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March 31st 2017

Gavin Boyle
It’s a bit of an understatement to say these are challenging times for the NHS. With increasing demand, advances in the range of treatments we can offer and, of course, constrained finances it can sometimes feel like ‘mission impossible’ to stay focussed on the thing that really matters - delivering great care for the community we serve.  
I was pleased this morning to see the early reports of the update on the five-year forward view.  This was a blueprint for the NHS that was published about two-and-a-half years ago, which was principally written by Simon Stevens, Chief Executive of NHS England.  There is much in the update to be welcomed. The scale of the challenges we face as a service is explicitly acknowledged, which I think is helpful. It’s good to see there is a focus on improving mental health services, as there are some real challenges in relation to the availability of specialist beds for both adults and children. Locally we get good support from our colleagues at Derbyshire Healthcare but sometimes bed capacity can be a difficulty and so I’m delighted that this is a particular focus in the plan.  
There’s also an emphasis on improving urgent care outside of the hospital; whether that’s better access to GP appointments or strengthening the 111 service. As you know, rising demand on ED is one of our major challenges and anything we can do to improve out of hospital services has to be a good thing. One of the headlines for me is the particular emphasis placed on partnership working – a regular feature of this blog. The NHS is at its best when all the bits work together; I sometimes think the ‘market approach’ over the last 20 years or so has not helped with this, and it’s good to sense that this is changing.
One of the things this brings home to me is the importance of leadership, which becomes even more important when the going gets tough. It was good to spend Wednesday afternoon in one of our leadership community events.  This brings together leaders from all professional backgrounds across the Trust to think about some of our challenges and how we can better support our colleagues to meet them.  We had an update on our PRIDE ambitions, which is our way of making sure we keep a balanced approach in terms of our priorities, making sure that we 'Put our Patients First', 'Get it Right First Time', 'Invest our Resources Wisely', Develop our People' and Ensure Value from Partnerships'.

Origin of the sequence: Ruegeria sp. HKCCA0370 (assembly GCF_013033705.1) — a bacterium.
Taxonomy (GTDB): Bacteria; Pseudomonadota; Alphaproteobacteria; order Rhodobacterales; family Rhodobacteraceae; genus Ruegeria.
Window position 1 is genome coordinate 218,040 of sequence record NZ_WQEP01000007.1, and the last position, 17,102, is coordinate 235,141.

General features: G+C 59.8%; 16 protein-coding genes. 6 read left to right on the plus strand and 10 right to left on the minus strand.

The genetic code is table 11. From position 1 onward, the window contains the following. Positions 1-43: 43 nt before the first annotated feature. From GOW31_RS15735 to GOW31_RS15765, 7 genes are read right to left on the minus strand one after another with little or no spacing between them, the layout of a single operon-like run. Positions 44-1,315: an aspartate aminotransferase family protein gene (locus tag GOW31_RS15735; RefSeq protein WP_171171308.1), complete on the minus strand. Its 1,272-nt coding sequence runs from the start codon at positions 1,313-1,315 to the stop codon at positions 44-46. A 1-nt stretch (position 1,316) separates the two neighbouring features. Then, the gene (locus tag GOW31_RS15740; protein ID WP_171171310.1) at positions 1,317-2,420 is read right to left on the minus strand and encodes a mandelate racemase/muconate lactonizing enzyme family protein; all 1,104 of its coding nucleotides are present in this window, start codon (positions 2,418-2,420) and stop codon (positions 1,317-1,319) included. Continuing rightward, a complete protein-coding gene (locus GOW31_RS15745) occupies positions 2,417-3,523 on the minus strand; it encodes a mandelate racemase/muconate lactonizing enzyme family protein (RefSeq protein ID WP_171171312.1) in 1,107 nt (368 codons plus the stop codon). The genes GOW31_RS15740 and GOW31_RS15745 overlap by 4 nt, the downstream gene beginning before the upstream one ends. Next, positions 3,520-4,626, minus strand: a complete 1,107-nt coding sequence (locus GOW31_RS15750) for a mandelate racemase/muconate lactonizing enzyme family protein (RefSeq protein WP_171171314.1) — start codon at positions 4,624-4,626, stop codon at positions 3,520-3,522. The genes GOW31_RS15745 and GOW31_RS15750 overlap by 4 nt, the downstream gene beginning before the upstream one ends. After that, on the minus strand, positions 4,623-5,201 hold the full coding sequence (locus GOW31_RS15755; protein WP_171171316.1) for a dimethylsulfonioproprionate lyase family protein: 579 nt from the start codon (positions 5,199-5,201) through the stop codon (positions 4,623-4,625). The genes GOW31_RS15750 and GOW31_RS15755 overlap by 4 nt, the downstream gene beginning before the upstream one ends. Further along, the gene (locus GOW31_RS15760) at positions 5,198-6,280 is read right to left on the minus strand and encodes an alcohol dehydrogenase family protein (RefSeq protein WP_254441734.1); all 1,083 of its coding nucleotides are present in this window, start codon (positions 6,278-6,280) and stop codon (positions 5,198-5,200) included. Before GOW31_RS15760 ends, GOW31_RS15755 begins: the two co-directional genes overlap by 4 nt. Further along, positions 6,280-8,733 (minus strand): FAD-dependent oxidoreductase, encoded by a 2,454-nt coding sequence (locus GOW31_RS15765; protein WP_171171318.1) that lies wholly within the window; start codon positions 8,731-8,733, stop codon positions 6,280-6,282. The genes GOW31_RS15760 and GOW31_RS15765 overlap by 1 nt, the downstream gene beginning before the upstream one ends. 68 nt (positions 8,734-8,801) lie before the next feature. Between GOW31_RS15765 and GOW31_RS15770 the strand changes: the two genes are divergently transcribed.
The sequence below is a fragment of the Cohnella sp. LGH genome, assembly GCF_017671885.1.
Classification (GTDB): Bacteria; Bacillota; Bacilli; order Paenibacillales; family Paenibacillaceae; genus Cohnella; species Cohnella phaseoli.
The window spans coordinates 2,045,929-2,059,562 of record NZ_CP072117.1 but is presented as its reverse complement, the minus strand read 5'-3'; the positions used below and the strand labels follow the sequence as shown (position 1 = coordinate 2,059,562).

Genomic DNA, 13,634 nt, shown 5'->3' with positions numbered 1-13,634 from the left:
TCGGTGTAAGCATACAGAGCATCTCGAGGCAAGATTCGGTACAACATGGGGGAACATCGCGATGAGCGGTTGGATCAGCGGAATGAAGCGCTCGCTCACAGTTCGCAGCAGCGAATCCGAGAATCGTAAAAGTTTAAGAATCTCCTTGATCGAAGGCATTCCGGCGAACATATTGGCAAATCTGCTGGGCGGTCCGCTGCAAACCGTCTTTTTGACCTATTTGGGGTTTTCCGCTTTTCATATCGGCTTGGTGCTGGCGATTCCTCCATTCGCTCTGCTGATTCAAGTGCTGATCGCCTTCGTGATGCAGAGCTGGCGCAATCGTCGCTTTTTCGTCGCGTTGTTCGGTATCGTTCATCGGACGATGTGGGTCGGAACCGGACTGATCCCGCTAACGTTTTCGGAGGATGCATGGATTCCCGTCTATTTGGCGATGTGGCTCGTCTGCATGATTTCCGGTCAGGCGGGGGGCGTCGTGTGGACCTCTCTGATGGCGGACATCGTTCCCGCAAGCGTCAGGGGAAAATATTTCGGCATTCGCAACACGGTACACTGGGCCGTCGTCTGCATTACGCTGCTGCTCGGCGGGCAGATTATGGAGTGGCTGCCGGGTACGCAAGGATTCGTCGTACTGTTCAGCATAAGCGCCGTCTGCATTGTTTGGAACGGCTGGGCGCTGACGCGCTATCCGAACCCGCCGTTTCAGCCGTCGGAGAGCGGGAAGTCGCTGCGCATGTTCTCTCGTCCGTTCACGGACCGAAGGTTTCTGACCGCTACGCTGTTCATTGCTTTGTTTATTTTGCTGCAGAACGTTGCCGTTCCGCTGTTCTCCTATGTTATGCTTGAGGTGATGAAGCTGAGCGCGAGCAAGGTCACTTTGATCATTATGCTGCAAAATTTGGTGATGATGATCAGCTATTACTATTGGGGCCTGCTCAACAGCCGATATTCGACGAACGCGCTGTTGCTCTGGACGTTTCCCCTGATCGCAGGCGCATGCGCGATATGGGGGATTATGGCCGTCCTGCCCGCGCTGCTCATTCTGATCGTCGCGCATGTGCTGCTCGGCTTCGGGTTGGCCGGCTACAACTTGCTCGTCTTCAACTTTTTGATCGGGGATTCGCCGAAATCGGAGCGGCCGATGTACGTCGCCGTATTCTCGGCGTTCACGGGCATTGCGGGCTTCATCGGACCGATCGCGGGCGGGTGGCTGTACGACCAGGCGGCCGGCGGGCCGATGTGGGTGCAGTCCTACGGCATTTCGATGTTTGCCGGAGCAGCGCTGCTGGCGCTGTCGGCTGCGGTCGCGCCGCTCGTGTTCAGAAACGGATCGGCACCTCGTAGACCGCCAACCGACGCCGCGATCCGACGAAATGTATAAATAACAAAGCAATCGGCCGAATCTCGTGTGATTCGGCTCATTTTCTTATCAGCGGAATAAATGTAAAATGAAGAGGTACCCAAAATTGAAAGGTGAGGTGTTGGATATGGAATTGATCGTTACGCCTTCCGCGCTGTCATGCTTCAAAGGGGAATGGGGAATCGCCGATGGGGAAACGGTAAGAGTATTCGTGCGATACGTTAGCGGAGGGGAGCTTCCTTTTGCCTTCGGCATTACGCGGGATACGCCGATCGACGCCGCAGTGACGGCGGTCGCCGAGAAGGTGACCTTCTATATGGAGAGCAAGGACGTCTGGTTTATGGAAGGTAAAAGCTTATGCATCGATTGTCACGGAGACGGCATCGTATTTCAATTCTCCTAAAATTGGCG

I was particularly impressed to hear from a couple of our leaders, Ali McCaul from Finance and Ali Brailey from Pharmacy, who described how they were using the PRIDE framework within their very different services to ensure that balance is achieved. It was good to hear from a finance colleague how the team is thinking very carefully about their role in putting patients first. It was also good to hear from Ali in Pharmacy about how that clinical service is thinking about using resources more efficiently.  A couple of great examples of how leaders within our Trust are helping to make sense of the challenges we face and creating a ‘golden thread’ from the Board through to everyone who works here at DTHFT.  
We also had a session led by Lynn Markiewicz, a colleague of Professor Michael West who has done some work with the Trust in relation to collective leadership. Lynn is a psychologist by background and used her particular experience to give a refreshing slant on the role of leaders.  One of the things that stuck with me was the importance of having a positive mindset. She challenged us to begin all of our team meetings by asking each member to contribute at least one good thing which has happened to them in the last week.  So I’m throwing down the gauntlet; why don’t we all give this a go and let me know how you get on?  One colleague shared that they’d started to do this and whilst at first it felt a bit naff they’d now got into the habit as a team and felt it really changed the mood – so go on, give it a try!
We also had a chance to update colleagues on the partnership with Burton.  Next week, we will be taking a draft of our Outline Business Case to both Trust Boards for discussion.  This is a really good example of why partnerships are such an important part of how we in the NHS will better meet our challenges.  
Sticking with the theme of leadership, I’ve finished my week with a trip to Loughborough University, where I was asked to give a talk to a group of colleagues on a general management development programme hosted by the East Midlands Leadership Academy.  I shared some of my experiences of leadership within the NHS. I always feel slightly humbled when asked to do this type of thing – like everyone else I have good days and bad, but I still feel like I’ve got an awful lot to learn myself, but it’s nice to be asked.  In preparing for the afternoon I thought about some of the qualities of good leaders I’ve had the benefit of working with. My list of qualities that make for good leadership include things like living your values; simple things like kindness, compassion, treating people with respect, being positive (see above!); ensuring people feel they are not alone; the ability to work with others is so important, as is resilience when times are hard.  As I said at the start, these are difficult times, but if we pull together we can continue to make this fabulous institution we call the NHS the jewel in our crown – a thing that distinguishes us as a civilised nation.
Have a great weekend

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